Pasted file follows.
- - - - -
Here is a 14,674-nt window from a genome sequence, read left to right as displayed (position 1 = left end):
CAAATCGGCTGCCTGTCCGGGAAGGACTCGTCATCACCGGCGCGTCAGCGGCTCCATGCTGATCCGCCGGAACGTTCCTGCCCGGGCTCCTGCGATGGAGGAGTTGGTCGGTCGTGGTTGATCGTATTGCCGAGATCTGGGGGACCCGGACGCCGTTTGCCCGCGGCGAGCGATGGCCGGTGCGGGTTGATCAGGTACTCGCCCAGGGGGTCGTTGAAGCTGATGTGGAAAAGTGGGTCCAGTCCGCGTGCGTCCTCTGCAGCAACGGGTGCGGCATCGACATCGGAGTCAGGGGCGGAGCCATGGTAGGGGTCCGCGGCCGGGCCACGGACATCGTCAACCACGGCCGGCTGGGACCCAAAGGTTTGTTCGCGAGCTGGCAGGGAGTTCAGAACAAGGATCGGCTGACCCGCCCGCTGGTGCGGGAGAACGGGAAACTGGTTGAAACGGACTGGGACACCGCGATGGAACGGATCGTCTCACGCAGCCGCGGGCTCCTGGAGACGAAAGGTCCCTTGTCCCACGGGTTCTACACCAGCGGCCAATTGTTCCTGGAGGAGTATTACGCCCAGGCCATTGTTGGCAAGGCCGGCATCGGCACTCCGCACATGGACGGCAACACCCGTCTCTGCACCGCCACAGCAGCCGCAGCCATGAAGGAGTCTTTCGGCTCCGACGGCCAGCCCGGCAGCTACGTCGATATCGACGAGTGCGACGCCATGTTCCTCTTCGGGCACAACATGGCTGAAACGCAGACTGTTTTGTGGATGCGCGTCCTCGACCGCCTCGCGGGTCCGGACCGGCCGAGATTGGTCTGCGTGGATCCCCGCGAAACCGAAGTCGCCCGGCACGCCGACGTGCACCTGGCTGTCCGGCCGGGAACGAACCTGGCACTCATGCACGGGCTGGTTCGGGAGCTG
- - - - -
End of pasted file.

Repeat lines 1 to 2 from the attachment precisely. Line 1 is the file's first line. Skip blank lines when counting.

Here is a 14,674-nt window from a genome sequence, read left to right as displayed (position 1 = left end):
CAAATCGGCTGCCTGTCCGGGAAGGACTCGTCATCACCGGCGCGTCAGCGGCTCCATGCTGATCCGCCGGAACGTTCCTGCCCGGGCTCCTGCGATGGAGGAGTTGGTCGGTCGTGGTTGATCGTATTGCCGAGATCTGGGGGACCCGGACGCCGTTTGCCCGCGGCGAGCGATGGCCGGTGCGGGTTGATCAGGTACTCGCCCAGGGGGTCGTTGAAGCTGATGTGGAAAAGTGGGTCCAGTCCGCGTGCGTCCTCTGCAGCAACGGGTGCGGCATCGACATCGGAGTCAGGGGCGGAGCCATGGTAGGGGTCCGCGGCCGGGCCACGGACATCGTCAACCACGGCCGGCTGGGACCCAAAGGTTTGTTCGCGAGCTGGCAGGGAGTTCAGAACAAGGATCGGCTGACCCGCCCGCTGGTGCGGGAGAACGGGAAACTGGTTGAAACGGACTGGGACACCGCGATGGAACGGATCGTCTCACGCAGCCGCGGGCTCCTGGAGACGAAAGGTCCCTTGTCCCACGGGTTCTACACCAGCGGCCAATTGTTCCTGGAGGAGTATTACGCCCAGGCCATTGTTGGCAAGGCCGGCATCGGCACTCCGCACATGGACGGCAACACCCGTCTCTGCACCGCCACAGCAGCCGCAGCCATGAAGGAGTCTTTCGGCTCCGACGGCCAGCCCGGCAGCTACGTCGATATCGACGAGTGCGACGCCATGTTCCTCTTCGGGCACAACATGGCTGAAACGCAGACTGTTTTGTGGATGCGCGTCCTCGACCGCCTCGCGGGTCCGGACCGGCCGAGATTGGTCTGCGTGGATCCCCGCGAAACCGAAGTCGCCCGGCACGCCGACGTGCACCTGGCTGTCCGGCCGGGAACGAACCTGGCACTCATGCACGGGCTGGTTCGGGAGCTG